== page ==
It is not that Aligarh Muslim University puts a premium on oriental learning, languages, and literature. It strove to propagate science almost equally in line with its founder’s dream. Many faculty members and students have been recognized internationally and nationally. The book provides an exhaustive list of figures Obaid Siddiqui, Zahoor Qasim, Shamim Jairaj puri, Shahid Jameel, Muzaffar Ali, Fakhruddin Ahmad, Mohammad Shafi, Abrar Mustafa Khan, Narendra Kumar Govil, Premnath Ganju, Piara Singh Gill, Salim uz zaman Siddiqui, Akhlaqhur Rehman Kidwai, Asoke Nath Mitra and Qudsiya Tehsin etc.
The Aligarh Muslim University made a sterling contribution to Urdu, English journalism and electronic media. It was the first university to introduce a course in journalism in 1938, and the course was abruptly scrapped in 1941. The full-fledged department of Journalism came into existence much later. However, its alumni made a mark at the international and national levels. Some of them are Saif Khalid(Aljazeera), Anuj Kumar (the Hindu), Brijendra Prashar (The Hindustan Times), Navaid Anjum(OutLook), Arfa Khanum Sherwani (The wire), Romana Israr( ABP news0, Sumera Khan ( TV9) Hina Zubair(ETV Urdu), Ehtisham Khan ( TV 18 ), Jeelani Khan ( Resident editor, Inquilab), Ismaeel Zafar Khan (group editor, Rashtriya Shara) Mohammad Anas ( Sunday Guardian), Ehtisham Ali Khan (NDTV), Poonam Sharma(Aajtak) and the like.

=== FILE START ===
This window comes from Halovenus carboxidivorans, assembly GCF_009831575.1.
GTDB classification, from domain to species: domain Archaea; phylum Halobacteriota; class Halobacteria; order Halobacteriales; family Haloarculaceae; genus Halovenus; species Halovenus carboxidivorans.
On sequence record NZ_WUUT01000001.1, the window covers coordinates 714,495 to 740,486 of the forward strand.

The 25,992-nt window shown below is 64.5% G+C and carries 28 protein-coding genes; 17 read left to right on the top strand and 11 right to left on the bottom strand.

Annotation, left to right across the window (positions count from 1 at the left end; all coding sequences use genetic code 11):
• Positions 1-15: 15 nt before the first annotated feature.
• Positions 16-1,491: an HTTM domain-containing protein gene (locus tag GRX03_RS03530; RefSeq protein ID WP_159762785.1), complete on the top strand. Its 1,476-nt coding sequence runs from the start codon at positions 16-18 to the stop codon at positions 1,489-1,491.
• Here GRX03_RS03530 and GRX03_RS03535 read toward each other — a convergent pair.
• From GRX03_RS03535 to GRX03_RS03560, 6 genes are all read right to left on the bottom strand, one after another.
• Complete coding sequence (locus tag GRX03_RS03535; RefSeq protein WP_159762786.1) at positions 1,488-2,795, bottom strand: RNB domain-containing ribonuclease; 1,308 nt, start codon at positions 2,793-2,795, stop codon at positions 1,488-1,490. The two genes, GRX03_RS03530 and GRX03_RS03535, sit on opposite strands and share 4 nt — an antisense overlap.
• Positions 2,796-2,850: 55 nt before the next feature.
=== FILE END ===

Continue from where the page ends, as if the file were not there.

Since its inception AMU has been known for promoting sports and perhaps it was the institution that set up a cricket club and Rudyard Kipling mentioned it. It hardly surprising to find that Wazir Ali, Nazir Ali, Lala Amarnath Syed Mushtaq Ali, Jhangir Khan, Mohammad shahid, Rizwan shamshad and ace hockey players BP Govinda, Inamur Rehman, Zafar Iqbal, Aslam Sher Khan and many more studied here.
Several books on AMU has been published in the centenary year. The Sir Syed academy too published three volumes of the collected works of Sir Syed and seminal works of Christian Troll, GFI Graham, David Lelvyeld and Gail Mainult have been published by the academy. The centenary volume encapsulates what AMU is all about with a sense of ease and objectivity.
Shafey Kidwai is a bilingual critic who got Sahitya Academy Award in 2019 for Urdu. He is professor of Mass Communication at Aligarh Muslim University.